topped with chopped tomatoes, onion, lettuce, and cilantro), or a


(a lightly grilled corn dough, often served with salsa or beans). A
schoolchild’s lunch may consist of a


(a sandwich of cheese, avocado, and sausage, or chicken on a bread roll)
or a


(a folded flour tortilla filled with melted cheese). Street vendors sell
slices of pineapple,


(a sweet root vegetable) with a wedge of lime, and


(steamed corn on the cob served with butter and shredded cheese). Ice
cream and fruit ices are popular as well. Though American fast food has
entered Mexican diet, street stands and market stalls continue to make and
sell traditional Mexican foods.


The creamy flesh of half an avocado will be cut into small cubes for
Pico de Gallo (Mexican Salsa).

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Pico de Gallo (Mexican Salsa)


  • ½ an avocado
  • 4 to 6 tomatoes, chopped (enough to measure 2 cups)
  • ½ cup white onion, chopped
  • ¼ cup chilies, finely-chopped (serranos or jalapeños)
  • ⅓ cup cilantro, chopped
  • 2 Tablespoons fresh lime juice
  • ½ teaspoon salt (or to taste)


  1. Slice the whole avocado in half (vertically), going around the pit.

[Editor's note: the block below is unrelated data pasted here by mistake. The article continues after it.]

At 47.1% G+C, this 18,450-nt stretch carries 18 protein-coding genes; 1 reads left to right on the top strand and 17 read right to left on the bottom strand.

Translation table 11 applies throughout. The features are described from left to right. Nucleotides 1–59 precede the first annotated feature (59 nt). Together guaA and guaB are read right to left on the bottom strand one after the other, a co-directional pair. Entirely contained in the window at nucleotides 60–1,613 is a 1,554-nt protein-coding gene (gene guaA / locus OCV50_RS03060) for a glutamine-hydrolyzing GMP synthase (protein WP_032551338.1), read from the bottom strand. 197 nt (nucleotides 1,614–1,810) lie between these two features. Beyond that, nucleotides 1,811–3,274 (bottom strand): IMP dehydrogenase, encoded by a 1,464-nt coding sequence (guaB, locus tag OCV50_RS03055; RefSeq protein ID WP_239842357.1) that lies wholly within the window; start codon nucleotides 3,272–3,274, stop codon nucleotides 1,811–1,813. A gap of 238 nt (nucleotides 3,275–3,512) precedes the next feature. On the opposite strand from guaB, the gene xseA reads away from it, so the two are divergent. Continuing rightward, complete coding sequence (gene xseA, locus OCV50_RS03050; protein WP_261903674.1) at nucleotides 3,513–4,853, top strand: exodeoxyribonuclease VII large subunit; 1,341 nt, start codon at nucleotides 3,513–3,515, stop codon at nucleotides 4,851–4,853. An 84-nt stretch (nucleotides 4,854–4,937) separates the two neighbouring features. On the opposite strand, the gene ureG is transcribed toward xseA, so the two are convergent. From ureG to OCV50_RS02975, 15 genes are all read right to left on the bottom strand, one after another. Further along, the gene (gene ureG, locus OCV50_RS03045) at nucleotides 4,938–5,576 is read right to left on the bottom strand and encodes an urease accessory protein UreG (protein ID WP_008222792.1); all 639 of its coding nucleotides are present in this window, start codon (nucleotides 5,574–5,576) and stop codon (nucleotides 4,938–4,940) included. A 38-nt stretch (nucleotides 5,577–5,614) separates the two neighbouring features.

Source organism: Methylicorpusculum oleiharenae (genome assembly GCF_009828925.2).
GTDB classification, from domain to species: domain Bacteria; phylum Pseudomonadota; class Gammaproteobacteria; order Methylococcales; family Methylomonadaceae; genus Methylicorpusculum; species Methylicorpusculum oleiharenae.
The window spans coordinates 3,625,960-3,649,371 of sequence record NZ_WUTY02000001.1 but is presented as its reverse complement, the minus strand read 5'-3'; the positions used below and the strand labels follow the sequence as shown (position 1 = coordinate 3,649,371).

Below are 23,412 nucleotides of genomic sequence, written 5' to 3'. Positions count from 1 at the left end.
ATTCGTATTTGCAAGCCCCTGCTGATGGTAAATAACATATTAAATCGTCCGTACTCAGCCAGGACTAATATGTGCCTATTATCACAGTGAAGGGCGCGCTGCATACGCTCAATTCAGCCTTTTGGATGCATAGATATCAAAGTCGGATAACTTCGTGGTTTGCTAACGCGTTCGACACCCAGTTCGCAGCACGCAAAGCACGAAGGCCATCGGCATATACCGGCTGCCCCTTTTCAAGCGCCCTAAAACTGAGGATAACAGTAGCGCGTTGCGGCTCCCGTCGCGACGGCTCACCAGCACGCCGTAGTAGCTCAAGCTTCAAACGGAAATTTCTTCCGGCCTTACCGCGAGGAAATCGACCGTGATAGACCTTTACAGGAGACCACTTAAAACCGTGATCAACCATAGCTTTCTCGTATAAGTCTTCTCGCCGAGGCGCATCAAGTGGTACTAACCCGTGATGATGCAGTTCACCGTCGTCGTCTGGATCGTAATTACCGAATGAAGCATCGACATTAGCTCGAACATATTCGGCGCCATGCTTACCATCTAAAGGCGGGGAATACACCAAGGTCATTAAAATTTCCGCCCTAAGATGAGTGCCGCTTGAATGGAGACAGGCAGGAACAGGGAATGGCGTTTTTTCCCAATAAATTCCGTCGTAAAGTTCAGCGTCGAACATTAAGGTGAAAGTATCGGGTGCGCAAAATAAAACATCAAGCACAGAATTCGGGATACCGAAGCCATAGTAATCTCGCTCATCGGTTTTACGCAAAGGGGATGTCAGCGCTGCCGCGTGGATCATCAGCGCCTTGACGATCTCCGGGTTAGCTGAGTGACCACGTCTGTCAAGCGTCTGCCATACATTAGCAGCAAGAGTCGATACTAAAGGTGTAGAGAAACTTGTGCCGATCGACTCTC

2. After separating the two halves, use the half without the pit in it.
  3. Use a knife to cut the avocado into small cubes, then use a spoon to
    scoop the meat out of the peel.
  4. Add the tomatoes, onion, chilies, cilantro, and lime juice in a bowl.
  5. Stir gently to combine.
  6. Add salt to taste.
  7. Let stand at room temperature for 10 minutes (to allow the flavors to
  8. Serve with tortilla chips.


The tortilla, topped with shredded cheese and a heaping spoonful of
Pico de Gallo (salsa), is heated in a dry skillet. Lift the edge of
the tortilla to check on its progress.

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When the underside of the tortilla is golden in color, fold it in